What would a “classic of American reporting” be titled today? Maybe “Regular Citizens in Living Rooms,” or “Kids on the Net.” The title “Boys on the Bus” certainly would not describe the 21st century media environment in which the 2008 presidential election finds itself.
Crouse describes journalism as the “slowest-moving, most tradition-bound profession” that “refuses to budge until it is shoved into the future by some irresistible external force.” Today that force is the Internet and the glacier that is political journalism is slowly budging. “The First Campaign” is where we are in 2008, with this presidential election being “run as much on the World Wide Web as in union halls and town squares and on television,” according to Graff.
The most significant change from 1972 to 2008? There is no Walter Mears. There is no single reporter or single outlet with the power and influence that “heavies” such as Mears and Johnny Apple held over presidential elections in the days when people received their news once in the morning and once in the evening from one or two outlets. Today, voters can get whatever news they want, in whatever form they want, whenever they want it. They can bypass the media entirely and learn about the candidates’ online, they can watch an entire campaign event on You Tube, and they can debate with their neighbor down the street or an 80-year old man across the country without ever leaving their living room. It seems the reverse from 1972 is true today: voters do not need journalists, journalists, desperate for coverage and readership, need voters.
The “pack journalism” that defined the coverage in 1972 is still the way it works. That is to be expected as Crouse points out that “campaign coverage is by definition pack journalism.” In this virtual world, entry to the pack is wide open and accessible for anyone to join the conversation. It is still a pack, just more diverse and fast-paced than ever.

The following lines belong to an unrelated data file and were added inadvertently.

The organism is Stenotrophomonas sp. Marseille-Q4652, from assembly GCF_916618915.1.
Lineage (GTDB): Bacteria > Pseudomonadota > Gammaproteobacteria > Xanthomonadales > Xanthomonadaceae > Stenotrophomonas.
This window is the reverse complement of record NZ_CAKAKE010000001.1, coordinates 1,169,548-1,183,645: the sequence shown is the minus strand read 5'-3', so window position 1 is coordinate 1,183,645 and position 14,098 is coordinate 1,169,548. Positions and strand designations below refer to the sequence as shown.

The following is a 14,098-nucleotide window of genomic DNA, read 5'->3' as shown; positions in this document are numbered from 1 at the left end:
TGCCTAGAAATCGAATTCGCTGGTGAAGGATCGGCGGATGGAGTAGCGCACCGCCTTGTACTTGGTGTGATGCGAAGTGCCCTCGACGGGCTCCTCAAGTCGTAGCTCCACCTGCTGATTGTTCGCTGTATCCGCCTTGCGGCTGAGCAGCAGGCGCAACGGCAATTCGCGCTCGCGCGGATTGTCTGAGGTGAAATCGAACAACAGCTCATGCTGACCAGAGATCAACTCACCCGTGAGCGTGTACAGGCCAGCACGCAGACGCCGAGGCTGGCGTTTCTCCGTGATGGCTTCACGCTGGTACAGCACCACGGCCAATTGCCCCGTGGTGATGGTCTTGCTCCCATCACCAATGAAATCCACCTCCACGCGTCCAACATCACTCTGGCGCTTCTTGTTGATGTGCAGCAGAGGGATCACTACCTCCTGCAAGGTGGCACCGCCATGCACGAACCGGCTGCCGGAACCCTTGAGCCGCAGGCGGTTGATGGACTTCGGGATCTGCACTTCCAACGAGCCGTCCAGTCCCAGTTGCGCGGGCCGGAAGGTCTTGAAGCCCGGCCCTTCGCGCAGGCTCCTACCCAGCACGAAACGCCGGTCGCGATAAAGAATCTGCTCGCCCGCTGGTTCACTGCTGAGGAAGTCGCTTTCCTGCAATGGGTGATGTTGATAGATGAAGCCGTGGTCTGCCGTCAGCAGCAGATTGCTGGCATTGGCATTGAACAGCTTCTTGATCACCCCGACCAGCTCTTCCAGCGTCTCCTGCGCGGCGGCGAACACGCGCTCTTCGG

Of course, the “heavies” are still with us today but now they are competing with the college kid at the campaign event with a digital camera, the housewife who asks President Clinton a question, and the donor who covers a fundraising event with his cellphone. And it seems journalists are feeling the push of the Internet, that “irresistible external force.”
“Not only do the reporters have little interaction with the candidates, but increasingly they are having little impact on the broad campaign narratives and daily story lines that supply most voters with their impressions of the candidates. That’s more often taking place in cable studios or on Web sites far removed from the ceaseless grind of the press bubble — in which reporters schlump on and off the plane, in and out of buses and gymnasiums-turned-filing centers, several times a day, dozens of times a week. A combination of technology and iron message discipline by heavily centralized campaigns has consigned these reporters – once the storied “boys on the bus” – largely to feeding off the public material available to almost anyone over the Web, with very little interaction with the next president of the United States.”